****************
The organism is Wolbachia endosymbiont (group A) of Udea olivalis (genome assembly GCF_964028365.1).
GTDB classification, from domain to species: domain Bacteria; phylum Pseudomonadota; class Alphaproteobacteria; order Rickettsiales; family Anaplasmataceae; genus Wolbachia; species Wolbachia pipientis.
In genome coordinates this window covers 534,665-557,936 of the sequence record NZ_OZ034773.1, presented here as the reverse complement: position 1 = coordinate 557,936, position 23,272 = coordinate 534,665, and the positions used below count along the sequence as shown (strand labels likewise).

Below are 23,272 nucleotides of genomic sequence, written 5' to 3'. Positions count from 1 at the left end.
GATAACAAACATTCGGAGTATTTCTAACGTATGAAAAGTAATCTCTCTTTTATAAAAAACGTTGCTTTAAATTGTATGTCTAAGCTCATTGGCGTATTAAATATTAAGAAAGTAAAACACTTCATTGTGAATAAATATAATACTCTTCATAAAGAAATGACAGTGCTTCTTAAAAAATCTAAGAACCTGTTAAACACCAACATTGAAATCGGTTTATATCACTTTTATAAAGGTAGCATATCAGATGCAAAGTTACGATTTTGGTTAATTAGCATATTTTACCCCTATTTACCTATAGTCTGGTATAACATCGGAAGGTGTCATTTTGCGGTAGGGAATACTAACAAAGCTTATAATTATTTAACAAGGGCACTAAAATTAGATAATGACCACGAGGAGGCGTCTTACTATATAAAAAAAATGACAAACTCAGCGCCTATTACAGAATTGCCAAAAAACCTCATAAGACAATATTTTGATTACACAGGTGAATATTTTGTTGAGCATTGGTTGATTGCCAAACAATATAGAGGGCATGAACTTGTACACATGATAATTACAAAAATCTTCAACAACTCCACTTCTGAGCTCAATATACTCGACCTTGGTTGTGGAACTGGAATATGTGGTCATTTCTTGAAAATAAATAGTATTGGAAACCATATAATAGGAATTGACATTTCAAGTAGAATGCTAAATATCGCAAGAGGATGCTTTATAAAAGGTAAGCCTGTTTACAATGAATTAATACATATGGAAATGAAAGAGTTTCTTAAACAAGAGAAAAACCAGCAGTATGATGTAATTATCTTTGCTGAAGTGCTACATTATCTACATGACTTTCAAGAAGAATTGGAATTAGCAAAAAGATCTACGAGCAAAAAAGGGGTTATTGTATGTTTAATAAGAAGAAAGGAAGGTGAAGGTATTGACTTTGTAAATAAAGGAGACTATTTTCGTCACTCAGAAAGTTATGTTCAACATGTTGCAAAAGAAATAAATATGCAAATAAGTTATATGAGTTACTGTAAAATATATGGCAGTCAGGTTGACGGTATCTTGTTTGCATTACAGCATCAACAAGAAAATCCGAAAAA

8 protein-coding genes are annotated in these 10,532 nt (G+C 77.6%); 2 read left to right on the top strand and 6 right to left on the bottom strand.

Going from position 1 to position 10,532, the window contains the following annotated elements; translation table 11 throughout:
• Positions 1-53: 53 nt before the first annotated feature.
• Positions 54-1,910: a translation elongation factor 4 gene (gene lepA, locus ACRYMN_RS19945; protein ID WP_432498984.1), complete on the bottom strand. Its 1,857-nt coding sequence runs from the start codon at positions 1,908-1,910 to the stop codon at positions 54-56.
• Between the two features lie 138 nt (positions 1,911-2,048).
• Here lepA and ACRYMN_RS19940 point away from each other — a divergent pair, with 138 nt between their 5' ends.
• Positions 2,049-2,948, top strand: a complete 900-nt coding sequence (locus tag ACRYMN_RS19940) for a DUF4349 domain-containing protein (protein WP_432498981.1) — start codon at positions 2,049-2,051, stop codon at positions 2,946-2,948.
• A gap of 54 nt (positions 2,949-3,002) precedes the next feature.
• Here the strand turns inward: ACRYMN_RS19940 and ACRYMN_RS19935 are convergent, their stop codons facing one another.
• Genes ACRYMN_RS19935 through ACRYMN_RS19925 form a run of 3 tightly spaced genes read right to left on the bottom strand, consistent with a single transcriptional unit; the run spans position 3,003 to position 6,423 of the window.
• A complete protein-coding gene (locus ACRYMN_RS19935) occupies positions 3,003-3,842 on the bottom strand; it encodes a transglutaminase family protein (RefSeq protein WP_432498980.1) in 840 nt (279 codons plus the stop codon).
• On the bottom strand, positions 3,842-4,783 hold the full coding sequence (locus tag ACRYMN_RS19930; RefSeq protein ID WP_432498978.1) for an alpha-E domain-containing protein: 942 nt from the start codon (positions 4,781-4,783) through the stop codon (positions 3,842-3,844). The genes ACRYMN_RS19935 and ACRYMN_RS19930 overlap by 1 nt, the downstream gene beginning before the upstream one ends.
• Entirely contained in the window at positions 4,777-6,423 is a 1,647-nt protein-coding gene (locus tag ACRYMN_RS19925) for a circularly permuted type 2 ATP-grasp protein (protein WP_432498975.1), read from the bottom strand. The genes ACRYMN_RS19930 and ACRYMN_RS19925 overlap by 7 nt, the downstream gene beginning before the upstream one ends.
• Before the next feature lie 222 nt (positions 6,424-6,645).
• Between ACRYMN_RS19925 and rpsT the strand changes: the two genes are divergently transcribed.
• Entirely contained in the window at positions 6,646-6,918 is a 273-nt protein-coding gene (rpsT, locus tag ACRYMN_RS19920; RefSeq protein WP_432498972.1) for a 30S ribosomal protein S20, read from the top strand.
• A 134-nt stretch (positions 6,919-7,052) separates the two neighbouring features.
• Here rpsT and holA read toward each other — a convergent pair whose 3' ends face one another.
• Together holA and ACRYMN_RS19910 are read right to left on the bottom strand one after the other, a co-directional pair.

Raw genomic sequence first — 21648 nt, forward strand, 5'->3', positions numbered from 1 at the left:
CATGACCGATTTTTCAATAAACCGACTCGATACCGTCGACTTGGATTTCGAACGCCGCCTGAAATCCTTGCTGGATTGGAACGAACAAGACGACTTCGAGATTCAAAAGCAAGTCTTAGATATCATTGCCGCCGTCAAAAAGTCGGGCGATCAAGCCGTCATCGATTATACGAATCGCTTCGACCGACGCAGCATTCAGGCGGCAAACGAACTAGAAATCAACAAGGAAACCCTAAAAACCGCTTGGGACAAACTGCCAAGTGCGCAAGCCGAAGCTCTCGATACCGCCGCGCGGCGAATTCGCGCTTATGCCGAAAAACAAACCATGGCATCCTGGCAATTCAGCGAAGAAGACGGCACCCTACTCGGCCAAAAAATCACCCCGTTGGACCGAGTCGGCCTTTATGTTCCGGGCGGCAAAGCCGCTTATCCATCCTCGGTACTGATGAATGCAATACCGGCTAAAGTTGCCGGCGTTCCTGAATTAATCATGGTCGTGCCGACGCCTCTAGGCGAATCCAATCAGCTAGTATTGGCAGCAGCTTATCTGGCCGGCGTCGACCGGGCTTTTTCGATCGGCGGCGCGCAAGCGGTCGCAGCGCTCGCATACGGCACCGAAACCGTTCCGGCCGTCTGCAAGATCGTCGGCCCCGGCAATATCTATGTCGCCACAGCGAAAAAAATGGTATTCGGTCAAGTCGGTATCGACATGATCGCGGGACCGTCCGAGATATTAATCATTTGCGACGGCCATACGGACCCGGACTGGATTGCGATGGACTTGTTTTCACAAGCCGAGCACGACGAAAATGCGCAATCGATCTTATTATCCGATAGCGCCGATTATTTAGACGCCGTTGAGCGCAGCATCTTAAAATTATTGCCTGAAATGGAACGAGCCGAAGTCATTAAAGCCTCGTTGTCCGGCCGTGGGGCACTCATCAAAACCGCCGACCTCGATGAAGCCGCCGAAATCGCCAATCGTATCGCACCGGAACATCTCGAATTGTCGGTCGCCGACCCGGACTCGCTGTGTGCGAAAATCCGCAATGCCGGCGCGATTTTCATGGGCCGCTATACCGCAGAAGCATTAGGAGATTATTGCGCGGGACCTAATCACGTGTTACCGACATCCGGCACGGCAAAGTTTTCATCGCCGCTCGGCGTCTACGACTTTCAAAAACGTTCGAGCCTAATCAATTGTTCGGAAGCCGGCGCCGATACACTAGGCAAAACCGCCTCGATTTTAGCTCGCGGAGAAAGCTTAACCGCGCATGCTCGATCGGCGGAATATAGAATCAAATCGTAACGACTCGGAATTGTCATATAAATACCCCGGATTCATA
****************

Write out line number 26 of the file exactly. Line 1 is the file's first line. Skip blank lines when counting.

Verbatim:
CATGACCGATTTTTCAATAAACCGACTCGATACCGTCGACTTGGATTTCGAACGCCGCCTGAAATCCTTGCTGGATTGGAACGAACAAGACGACTTCGAGATTCAAAAGCAAGTCTTAGATATCATTGCCGCCGTCAAAAAGTCGGGCGATCAAGCCGTCATCGATTATACGAATCGCTTCGACCGACGCAGCATTCAGGCGGCAAACGAACTAGAAATCAACAAGGAAACCCTAAAAACCGCTTGGGACAAACTGCCAAGTGCGCAAGCCGAAGCTCTCGATACCGCCGCGCGGCGAATTCGCGCTTATGCCGAAAAACAAACCATGGCATCCTGGCAATTCAGCGAAGAAGACGGCACCCTACTCGGCCAAAAAATCACCCCGTTGGACCGAGTCGGCCTTTATGTTCCGGGCGGCAAAGCCGCTTATCCATCCTCGGTACTGATGAATGCAATACCGGCTAAAGTTGCCGGCGTTCCTGAATTAATCATGGTCGTGCCGACGCCTCTAGGCGAATCCAATCAGCTAGTATTGGCAGCAGCTTATCTGGCCGGCGTCGACCGGGCTTTTTCGATCGGCGGCGCGCAAGCGGTCGCAGCGCTCGCATACGGCACCGAAACCGTTCCGGCCGTCTGCAAGATCGTCGGCCCCGGCAATATCTATGTCGCCACAGCGAAAAAAATGGTATTCGGTCAAGTCGGTATCGACATGATCGCGGGACCGTCCGAGATATTAATCATTTGCGACGGCCATACGGACCCGGACTGGATTGCGATGGACTTGTTTTCACAAGCCGAGCACGACGAAAATGCGCAATCGATCTTATTATCCGATAGCGCCGATTATTTAGACGCCGTTGAGCGCAGCATCTTAAAATTATTGCCTGAAATGGAACGAGCCGAAGTCATTAAAGCCTCGTTGTCCGGCCGTGGGGCACTCATCAAAACCGCCGACCTCGATGAAGCCGCCGAAATCGCCAATCGTATCGCACCGGAACATCTCGAATTGTCGGTCGCCGACCCGGACTCGCTGTGTGCGAAAATCCGCAATGCCGGCGCGATTTTCATGGGCCGCTATACCGCAGAAGCATTAGGAGATTATTGCGCGGGACCTAATCACGTGTTACCGACATCCGGCACGGCAAAGTTTTCATCGCCGCTCGGCGTCTACGACTTTCAAAAACGTTCGAGCCTAATCAATTGTTCGGAAGCCGGCGCCGATACACTAGGCAAAACCGCCTCGATTTTAGCTCGCGGAGAAAGCTTAACCGCGCATGCTCGATCGGCGGAATATAGAATCAAATCGTAACGACTCGGAATTGTCATATAAATACCCCGGATTCATA